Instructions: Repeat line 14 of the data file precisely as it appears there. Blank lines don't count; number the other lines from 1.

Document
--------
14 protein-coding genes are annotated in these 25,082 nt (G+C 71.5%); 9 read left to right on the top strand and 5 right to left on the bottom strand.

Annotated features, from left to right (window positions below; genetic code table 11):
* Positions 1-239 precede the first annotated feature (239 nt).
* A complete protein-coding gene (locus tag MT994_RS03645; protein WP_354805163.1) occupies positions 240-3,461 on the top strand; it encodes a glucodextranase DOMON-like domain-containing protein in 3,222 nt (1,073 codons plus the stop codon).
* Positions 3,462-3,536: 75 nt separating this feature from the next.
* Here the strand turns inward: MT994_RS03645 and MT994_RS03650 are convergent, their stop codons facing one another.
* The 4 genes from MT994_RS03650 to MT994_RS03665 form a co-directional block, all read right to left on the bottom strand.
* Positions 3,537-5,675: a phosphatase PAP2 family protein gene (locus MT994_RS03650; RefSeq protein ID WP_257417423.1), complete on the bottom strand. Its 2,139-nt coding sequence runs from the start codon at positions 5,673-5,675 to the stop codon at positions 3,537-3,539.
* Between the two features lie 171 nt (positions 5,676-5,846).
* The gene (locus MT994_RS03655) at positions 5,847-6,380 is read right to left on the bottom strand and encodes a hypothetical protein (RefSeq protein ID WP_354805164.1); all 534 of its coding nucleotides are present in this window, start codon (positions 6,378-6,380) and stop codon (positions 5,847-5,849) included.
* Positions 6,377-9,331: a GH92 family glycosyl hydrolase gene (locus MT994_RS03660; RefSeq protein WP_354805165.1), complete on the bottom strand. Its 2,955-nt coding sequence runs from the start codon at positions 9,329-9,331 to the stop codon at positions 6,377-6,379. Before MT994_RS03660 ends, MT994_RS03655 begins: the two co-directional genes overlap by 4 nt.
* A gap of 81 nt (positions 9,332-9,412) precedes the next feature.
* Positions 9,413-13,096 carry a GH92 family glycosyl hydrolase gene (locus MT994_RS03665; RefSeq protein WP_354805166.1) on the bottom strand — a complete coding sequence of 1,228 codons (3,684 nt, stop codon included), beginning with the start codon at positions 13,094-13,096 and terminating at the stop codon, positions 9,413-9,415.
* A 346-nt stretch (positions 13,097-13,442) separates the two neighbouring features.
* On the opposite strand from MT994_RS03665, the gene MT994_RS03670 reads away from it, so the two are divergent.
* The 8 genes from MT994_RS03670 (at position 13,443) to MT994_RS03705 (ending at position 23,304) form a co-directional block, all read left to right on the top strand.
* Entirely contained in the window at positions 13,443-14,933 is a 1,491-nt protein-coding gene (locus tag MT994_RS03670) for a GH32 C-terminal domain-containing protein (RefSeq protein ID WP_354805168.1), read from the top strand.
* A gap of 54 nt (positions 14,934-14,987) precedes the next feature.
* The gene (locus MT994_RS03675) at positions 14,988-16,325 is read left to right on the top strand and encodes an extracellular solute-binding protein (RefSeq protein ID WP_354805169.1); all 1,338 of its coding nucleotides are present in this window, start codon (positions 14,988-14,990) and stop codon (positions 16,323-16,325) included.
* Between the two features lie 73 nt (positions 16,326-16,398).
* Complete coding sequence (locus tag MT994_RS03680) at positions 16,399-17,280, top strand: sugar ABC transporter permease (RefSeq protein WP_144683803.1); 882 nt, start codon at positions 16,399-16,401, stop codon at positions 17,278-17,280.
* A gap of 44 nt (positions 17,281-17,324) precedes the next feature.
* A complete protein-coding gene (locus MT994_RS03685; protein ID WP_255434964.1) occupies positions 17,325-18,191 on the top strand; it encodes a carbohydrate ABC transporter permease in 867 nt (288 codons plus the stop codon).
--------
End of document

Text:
* A 346-nt stretch (positions 13,097-13,442) separates the two neighbouring features.